All things that love the sun are out of doors;
The sky rejoices in the morning's birth;
The grass is bright with rain-drops; on the moors
The Hare is running races in her mirth;
And with her feet she from the plashy earth
Raises a mist; which, glittering in the sun,
Runs with her all the way, wherever she doth run.

I was a Traveller then upon the moor;
I saw the Hare that rac'd about with joy;
I heard the woods, and distant waters, roar;
Or heard them not, as happy as a Boy:
The pleasant season did my heart employ:
My old remembrances went from me wholly;
And all the ways of men, so vain and melancholy.

But, as it sometimes chanceth, from the might
Of joy in minds that can no farther go,
As high as we have mounted in delight
In our dejection do we sink as low,
To me that morning did it happen so;
And fears, and fancies, thick upon me came;
Dim sadness, and blind thoughts I knew not nor could name.

I heard the Sky-lark singing in the sky;
And I bethought me of the playful Hare:
Even such a happy Child of earth am I;
Even as these blissful Creatures do I fare;
Far from the world I walk, and from all care;
But there may come another day to me,
Solitude, pain of heart, distress, and poverty.

My whole life I have liv'd in pleasant thought,
As if life's business were a summer mood;
As if all needful things would come unsought
To genial faith, still rich in genial good;
But how can He expect that others should
Build for him, sow for him, and at his call
Love him, who for himself will take no heed at all?

I thought of Chatterton, the marvellous Boy,
The sleepless Soul that perish'd in its pride;
Of Him who walk'd in glory and in joy
Behind his plough, upon the mountain-side:
By our own spirits are we deified;
We Poets in our youth begin in gladness;
But thereof comes in the end despondency and madness.

Now, whether it were by peculiar grace,
A leading from above, a something given,
Yet it befel, that, in this lonely place,
When up and down my fancy thus was driven,
And I with these untoward thoughts had striven,
I saw a Man before me unawares:
The oldest Man he seem'd that ever wore grey hairs.

My course I stopped as soon as I espied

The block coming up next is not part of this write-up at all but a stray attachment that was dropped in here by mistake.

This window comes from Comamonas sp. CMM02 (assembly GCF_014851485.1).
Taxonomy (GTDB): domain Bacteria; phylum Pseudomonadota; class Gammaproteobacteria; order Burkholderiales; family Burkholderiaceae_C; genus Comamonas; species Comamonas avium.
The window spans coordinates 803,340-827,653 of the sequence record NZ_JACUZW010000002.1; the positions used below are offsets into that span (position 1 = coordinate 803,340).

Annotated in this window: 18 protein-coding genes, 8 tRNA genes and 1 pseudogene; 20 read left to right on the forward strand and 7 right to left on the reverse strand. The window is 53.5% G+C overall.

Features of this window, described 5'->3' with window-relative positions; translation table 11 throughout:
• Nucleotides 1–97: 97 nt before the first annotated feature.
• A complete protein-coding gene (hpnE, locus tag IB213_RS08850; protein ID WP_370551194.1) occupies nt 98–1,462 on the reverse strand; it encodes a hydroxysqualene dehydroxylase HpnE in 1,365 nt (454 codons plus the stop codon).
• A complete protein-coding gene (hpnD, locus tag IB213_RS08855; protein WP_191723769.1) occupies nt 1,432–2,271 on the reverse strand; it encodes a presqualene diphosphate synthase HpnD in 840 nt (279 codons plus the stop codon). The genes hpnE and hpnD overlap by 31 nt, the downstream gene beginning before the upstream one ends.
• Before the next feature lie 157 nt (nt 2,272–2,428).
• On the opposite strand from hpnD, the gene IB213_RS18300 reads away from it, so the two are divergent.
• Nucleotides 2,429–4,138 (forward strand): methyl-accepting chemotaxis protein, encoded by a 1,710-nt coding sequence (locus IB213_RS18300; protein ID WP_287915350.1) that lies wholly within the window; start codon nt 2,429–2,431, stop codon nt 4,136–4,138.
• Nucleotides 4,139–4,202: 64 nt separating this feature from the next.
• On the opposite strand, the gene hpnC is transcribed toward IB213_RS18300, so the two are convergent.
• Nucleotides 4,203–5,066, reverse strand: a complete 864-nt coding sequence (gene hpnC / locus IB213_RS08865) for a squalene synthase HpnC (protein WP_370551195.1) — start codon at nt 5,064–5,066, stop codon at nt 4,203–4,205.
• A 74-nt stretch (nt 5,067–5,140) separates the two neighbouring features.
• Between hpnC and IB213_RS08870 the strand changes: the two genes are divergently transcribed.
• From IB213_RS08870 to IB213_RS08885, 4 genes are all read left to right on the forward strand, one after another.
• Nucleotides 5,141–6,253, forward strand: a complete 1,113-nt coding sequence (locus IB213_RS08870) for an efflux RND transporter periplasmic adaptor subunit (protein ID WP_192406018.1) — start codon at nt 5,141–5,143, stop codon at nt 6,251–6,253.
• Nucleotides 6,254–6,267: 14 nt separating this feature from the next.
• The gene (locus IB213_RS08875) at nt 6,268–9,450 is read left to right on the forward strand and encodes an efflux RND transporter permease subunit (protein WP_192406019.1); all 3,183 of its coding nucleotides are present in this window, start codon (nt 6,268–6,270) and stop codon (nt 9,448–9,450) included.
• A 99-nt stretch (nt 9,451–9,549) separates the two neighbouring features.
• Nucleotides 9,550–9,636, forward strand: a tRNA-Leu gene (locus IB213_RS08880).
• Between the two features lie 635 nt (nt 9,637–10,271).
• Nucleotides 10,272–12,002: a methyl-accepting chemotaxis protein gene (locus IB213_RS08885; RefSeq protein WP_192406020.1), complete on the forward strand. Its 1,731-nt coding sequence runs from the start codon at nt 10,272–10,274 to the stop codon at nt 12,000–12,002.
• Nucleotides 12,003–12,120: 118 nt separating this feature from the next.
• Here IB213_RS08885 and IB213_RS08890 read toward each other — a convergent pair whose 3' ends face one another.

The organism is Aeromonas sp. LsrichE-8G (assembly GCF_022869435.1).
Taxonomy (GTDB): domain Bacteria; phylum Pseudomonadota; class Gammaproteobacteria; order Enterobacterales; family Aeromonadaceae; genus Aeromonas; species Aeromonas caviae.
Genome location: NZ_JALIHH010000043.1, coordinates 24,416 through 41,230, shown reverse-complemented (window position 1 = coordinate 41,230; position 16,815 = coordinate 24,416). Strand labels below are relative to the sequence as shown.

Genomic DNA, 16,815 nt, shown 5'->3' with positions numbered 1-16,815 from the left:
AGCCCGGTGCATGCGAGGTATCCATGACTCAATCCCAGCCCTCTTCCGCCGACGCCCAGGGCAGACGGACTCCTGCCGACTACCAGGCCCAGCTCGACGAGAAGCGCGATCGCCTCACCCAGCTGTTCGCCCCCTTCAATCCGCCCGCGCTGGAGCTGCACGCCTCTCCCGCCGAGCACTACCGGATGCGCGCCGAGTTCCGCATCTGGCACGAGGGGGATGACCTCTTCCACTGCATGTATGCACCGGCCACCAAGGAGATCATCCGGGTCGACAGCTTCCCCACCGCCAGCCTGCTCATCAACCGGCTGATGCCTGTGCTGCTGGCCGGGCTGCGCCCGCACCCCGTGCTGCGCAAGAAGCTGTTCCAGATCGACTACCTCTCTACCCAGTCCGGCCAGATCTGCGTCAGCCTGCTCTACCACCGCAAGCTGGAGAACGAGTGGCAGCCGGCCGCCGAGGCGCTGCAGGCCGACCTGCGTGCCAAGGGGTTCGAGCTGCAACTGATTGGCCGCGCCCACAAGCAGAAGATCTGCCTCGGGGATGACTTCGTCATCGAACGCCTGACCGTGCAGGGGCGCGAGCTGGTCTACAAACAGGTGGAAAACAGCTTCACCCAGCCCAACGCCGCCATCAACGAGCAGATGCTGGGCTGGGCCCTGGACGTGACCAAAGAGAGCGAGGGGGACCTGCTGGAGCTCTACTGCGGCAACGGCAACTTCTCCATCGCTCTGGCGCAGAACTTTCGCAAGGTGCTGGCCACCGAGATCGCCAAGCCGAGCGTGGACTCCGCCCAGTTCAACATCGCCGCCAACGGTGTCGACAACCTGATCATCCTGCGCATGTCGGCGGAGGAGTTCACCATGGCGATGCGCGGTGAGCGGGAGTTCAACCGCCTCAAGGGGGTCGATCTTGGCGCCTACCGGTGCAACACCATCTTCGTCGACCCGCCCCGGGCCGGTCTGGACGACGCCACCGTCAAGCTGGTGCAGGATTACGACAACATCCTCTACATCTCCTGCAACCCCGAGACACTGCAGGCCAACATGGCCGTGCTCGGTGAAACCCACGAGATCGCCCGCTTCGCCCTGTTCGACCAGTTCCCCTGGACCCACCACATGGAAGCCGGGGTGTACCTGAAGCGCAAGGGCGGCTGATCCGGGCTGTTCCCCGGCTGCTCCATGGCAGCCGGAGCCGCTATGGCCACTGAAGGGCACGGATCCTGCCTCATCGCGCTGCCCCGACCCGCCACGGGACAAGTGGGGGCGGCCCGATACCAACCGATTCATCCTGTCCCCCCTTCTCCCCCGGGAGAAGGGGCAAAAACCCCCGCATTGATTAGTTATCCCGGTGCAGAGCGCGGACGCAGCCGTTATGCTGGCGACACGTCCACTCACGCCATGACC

The Old Man in that naked wilderness:
Close by a Pond, upon the further side,
He stood alone: a minute's space I guess
I watch'd him, he continuing motionless:
To the Pool's further margin then I drew;
EIe being all the while before me full in view.

As a huge Stone is sometimes seen to lie
Couch'd on the bald top of an eminence;
Wonder to all who do the same espy
By what means it could thither come, and whence;
So that it seems a thing endued with sense:
Like a Sea-beast crawl'd forth, which on a shelf
Of rock or sand reposeth, there to sun itself.

Such seem'd this Man, not all alive nor dead,
Nor all asleep; in his extreme old age:
His body was bent double, feet and head
Coming together in their pilgrimage;
As if some dire constraint of pain, or rage
Of sickness felt by him in times long past,
A more than human weight upon his frame had cast.

Himself he propp'd, his body, limbs, and face,
Upon a long grey Staff of shaven wood:
And, still as I drew near with gentle pace,
Beside the little pond or moorish flood
Motionless as a Cloud the Old Man stood;
That heareth not the loud winds when they call;
And moveth altogether, if it move at all.

At length, himself unsettling, he the Pond
Stirred with his Staff, and fixedly did look
Upon the muddy water, which he conn'd,
As if he had been reading in a book:
And now such freedom as I could I took;
And, drawing to his side, to him did say,
"This morning gives us promise of a glorious day."

A gentle answer did the Old Man make,
In courteous speech which forth he slowly drew:
And him with further words I thus bespake,
"What kind of work is that which you pursue?
This is a lonesome place for one like you."
He answer'd me with pleasure and surprize;
And there was, while he spake, a fire about his eyes.

His words came feebly, from a feeble chest,
Yet each in solemn order follow'd each,
With something of a lofty utterance drest;
Choice word, and measured phrase; above the reach
Of ordinary men; a stately speech!
Such as grave Livers do in Scotland use,
Religious men, who give to God and Man their dues.

He told me that he to this pond had come
To gather Leeches, being old and poor:
Employment hazardous and wearisome!
And he had many hardships to endure:
From Pond to Pond he roam'd, from moor to moor,
Housing, with God's good help, by choice or chance
And in this way he gain'd an honest maintenance.

The Old Man still stood talking by my side;
But now his voice to me was like a stream
Scarce heard; nor word from word could I divide;
And the whole Body of the man did seem
Like one whom I had met with in a dream;
Or like a Man from some far region sent;
To give me human strength, and strong admonishment.

My former thoughts return'd: the fear that kills;
The hope that is unwilling to be fed;
Cold, pain, and labour, and all fleshly ills;
And mighty Poets in their misery dead.
And now, not knowing what the Old Man had said,
My question eagerly did I renew,
"How is it that you live, and what is it you do?"

He with a smile did then his words repeat;
And said, that, gathering Leeches, far and wide
He travelled; stirring thus about his feet
The waters of the Ponds where they abide.
"Once I could meet with them on every side;
But they have dwindled long by slow decay;
Yet still I persevere, and find them where I may."

While he was talking thus, the lonely place,